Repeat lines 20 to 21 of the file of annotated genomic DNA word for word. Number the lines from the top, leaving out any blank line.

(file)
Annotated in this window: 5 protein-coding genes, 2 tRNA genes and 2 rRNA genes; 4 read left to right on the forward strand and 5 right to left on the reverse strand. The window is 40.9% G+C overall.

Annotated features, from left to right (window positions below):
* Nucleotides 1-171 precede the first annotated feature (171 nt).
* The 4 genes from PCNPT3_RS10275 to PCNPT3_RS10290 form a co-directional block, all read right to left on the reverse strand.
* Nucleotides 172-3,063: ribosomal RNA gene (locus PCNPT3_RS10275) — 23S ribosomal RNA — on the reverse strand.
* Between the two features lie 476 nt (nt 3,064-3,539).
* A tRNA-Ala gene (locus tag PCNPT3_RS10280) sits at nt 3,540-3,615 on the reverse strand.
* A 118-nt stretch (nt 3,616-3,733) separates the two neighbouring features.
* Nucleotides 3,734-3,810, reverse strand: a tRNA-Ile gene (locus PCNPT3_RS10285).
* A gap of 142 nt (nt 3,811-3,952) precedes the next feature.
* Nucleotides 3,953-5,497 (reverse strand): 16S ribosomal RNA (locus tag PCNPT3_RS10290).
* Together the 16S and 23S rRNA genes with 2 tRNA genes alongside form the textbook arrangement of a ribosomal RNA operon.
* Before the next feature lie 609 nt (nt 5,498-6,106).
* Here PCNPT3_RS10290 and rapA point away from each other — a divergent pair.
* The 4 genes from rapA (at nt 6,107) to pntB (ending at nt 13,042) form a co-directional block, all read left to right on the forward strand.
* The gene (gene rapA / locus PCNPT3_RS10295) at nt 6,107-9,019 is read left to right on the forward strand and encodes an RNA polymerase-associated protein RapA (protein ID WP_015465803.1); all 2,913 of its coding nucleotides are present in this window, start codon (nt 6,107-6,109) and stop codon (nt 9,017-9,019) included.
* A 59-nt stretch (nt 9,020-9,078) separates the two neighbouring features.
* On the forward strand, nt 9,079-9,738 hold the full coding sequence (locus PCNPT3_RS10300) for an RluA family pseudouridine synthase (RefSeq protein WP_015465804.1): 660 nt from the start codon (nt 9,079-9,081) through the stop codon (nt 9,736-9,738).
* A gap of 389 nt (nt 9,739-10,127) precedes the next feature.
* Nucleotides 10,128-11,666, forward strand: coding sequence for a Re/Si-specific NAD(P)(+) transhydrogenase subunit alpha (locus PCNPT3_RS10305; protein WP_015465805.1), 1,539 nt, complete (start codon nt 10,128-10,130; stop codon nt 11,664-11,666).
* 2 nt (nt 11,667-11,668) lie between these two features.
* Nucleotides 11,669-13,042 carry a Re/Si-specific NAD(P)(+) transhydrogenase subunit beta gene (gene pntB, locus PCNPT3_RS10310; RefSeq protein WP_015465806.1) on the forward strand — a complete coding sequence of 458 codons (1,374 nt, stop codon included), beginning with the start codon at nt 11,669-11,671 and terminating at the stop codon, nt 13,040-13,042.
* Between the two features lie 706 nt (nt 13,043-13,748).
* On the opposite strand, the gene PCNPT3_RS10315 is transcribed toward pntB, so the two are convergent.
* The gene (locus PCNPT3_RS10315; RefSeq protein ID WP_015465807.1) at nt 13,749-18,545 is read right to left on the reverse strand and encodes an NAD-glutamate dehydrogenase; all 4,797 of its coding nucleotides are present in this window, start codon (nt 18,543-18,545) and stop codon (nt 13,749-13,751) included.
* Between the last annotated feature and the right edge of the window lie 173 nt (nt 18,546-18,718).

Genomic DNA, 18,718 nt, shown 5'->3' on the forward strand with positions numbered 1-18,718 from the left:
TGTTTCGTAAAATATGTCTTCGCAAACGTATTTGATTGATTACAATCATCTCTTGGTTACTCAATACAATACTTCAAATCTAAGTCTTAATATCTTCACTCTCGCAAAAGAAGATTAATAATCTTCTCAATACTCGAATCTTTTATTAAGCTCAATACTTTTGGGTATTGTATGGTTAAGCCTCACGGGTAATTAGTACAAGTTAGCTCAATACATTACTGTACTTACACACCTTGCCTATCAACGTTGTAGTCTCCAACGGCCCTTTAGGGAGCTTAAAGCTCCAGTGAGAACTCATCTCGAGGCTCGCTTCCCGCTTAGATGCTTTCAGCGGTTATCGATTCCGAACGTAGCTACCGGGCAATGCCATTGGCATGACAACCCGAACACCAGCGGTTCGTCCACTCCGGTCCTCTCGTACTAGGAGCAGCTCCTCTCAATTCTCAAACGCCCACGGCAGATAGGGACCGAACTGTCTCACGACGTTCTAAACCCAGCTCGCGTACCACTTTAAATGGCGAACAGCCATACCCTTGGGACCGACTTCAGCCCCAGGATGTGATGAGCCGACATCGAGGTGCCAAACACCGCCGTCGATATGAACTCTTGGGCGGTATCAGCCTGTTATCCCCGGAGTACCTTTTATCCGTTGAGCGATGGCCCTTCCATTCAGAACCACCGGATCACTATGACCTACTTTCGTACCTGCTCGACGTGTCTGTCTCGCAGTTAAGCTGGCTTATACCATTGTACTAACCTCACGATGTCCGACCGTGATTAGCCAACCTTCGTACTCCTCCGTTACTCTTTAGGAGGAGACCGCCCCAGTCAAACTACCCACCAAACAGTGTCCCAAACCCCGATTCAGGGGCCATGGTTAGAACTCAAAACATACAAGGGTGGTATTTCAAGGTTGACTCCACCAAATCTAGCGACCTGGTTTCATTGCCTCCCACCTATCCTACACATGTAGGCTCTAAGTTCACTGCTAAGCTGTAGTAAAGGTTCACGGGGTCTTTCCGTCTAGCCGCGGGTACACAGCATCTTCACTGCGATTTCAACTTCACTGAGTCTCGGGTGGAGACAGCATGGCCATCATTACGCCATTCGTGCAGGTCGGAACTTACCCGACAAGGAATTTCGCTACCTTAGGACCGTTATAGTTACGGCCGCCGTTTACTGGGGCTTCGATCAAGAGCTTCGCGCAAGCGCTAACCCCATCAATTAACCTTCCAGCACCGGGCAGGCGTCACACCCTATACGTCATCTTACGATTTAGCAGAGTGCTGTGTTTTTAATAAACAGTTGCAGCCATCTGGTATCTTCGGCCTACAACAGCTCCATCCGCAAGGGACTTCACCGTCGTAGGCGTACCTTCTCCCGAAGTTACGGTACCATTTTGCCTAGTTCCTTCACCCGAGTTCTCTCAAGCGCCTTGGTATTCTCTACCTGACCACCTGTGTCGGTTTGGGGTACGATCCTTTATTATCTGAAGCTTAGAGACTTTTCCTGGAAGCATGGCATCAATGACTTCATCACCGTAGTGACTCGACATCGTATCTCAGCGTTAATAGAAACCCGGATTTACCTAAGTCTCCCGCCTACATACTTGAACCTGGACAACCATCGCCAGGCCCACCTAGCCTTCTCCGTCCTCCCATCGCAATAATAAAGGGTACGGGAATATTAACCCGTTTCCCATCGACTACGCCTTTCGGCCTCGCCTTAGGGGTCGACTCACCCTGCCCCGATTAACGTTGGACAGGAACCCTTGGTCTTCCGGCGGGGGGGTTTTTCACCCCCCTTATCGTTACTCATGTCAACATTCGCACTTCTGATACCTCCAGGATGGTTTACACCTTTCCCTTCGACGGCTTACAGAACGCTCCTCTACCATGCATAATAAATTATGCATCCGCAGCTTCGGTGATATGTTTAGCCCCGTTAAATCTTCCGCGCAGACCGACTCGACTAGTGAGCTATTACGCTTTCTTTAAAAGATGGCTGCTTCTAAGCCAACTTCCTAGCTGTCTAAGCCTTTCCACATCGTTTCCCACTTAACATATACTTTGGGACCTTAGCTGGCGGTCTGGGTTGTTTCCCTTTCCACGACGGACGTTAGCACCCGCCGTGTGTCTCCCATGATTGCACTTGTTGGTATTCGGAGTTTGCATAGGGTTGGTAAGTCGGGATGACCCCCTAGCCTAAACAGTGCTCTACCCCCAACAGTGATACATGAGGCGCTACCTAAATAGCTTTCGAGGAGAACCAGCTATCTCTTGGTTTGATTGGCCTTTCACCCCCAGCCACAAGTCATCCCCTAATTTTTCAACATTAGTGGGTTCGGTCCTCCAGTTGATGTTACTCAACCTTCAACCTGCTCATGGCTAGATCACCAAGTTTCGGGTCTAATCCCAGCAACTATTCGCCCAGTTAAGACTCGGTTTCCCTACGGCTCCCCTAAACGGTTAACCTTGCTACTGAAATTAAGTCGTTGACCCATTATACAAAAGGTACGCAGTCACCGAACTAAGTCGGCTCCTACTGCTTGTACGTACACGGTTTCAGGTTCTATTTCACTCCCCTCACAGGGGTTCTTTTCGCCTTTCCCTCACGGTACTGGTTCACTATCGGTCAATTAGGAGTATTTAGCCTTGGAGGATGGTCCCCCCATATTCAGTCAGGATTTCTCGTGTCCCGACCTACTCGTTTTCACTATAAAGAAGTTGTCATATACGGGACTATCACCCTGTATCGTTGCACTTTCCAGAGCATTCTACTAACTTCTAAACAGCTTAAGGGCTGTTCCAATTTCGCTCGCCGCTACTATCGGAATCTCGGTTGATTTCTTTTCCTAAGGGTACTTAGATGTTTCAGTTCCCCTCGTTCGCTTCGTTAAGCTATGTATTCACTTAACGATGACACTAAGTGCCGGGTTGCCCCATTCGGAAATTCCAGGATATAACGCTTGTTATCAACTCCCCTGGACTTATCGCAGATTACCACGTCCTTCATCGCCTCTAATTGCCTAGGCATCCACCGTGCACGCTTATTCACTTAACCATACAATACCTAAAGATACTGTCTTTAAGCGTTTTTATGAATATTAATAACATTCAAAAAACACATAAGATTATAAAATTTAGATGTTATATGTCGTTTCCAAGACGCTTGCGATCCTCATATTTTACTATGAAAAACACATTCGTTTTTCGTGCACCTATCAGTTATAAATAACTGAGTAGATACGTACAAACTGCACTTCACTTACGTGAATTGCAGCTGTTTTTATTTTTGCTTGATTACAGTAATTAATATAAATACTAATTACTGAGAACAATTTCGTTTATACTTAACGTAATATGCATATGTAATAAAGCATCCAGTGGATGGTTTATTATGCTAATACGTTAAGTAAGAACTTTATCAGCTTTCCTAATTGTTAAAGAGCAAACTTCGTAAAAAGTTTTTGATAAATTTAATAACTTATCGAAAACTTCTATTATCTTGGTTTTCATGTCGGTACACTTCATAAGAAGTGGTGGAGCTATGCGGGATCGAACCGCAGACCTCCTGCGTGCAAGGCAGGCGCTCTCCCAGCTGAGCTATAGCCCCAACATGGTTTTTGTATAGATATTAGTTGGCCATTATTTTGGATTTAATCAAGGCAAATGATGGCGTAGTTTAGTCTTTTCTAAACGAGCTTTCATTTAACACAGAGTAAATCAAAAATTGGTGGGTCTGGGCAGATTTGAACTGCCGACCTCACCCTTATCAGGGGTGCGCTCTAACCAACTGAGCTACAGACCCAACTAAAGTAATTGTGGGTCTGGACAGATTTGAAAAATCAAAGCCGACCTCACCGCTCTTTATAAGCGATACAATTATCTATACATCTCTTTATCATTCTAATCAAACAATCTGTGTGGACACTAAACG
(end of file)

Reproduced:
* Nucleotides 10,128-11,666, forward strand: coding sequence for a Re/Si-specific NAD(P)(+) transhydrogenase subunit alpha (locus PCNPT3_RS10305; protein WP_015465805.1), 1,539 nt, complete (start codon nt 10,128-10,130; stop codon nt 11,664-11,666).
* 2 nt (nt 11,667-11,668) lie between these two features.